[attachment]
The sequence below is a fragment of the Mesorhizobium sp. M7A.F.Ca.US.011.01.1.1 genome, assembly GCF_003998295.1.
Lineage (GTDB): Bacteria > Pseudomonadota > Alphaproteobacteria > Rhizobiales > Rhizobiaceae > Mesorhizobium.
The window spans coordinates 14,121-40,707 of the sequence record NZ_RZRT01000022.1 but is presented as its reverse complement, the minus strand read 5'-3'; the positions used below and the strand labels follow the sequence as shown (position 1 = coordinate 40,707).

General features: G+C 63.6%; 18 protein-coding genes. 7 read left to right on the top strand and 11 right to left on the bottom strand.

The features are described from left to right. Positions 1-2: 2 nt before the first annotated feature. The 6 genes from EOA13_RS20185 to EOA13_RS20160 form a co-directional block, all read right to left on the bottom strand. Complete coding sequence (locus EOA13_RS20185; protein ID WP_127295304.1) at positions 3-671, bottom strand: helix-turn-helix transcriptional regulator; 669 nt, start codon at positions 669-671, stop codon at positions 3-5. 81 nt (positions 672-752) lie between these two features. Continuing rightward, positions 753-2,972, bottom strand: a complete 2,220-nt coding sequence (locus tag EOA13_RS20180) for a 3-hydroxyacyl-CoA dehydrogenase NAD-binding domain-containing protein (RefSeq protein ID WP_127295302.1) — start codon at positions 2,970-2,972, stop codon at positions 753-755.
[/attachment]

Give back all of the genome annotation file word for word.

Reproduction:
The sequence below is a fragment of the Mesorhizobium sp. M7A.F.Ca.US.011.01.1.1 genome, assembly GCF_003998295.1.
Lineage (GTDB): Bacteria > Pseudomonadota > Alphaproteobacteria > Rhizobiales > Rhizobiaceae > Mesorhizobium.
The window spans coordinates 14,121-40,707 of the sequence record NZ_RZRT01000022.1 but is presented as its reverse complement, the minus strand read 5'-3'; the positions used below and the strand labels follow the sequence as shown (position 1 = coordinate 40,707).

General features: G+C 63.6%; 18 protein-coding genes. 7 read left to right on the top strand and 11 right to left on the bottom strand.

The features are described from left to right. Positions 1-2: 2 nt before the first annotated feature. The 6 genes from EOA13_RS20185 to EOA13_RS20160 form a co-directional block, all read right to left on the bottom strand. Complete coding sequence (locus EOA13_RS20185; protein ID WP_127295304.1) at positions 3-671, bottom strand: helix-turn-helix transcriptional regulator; 669 nt, start codon at positions 669-671, stop codon at positions 3-5. 81 nt (positions 672-752) lie between these two features. Continuing rightward, positions 753-2,972, bottom strand: a complete 2,220-nt coding sequence (locus tag EOA13_RS20180) for a 3-hydroxyacyl-CoA dehydrogenase NAD-binding domain-containing protein (RefSeq protein ID WP_127295302.1) — start codon at positions 2,970-2,972, stop codon at positions 753-755.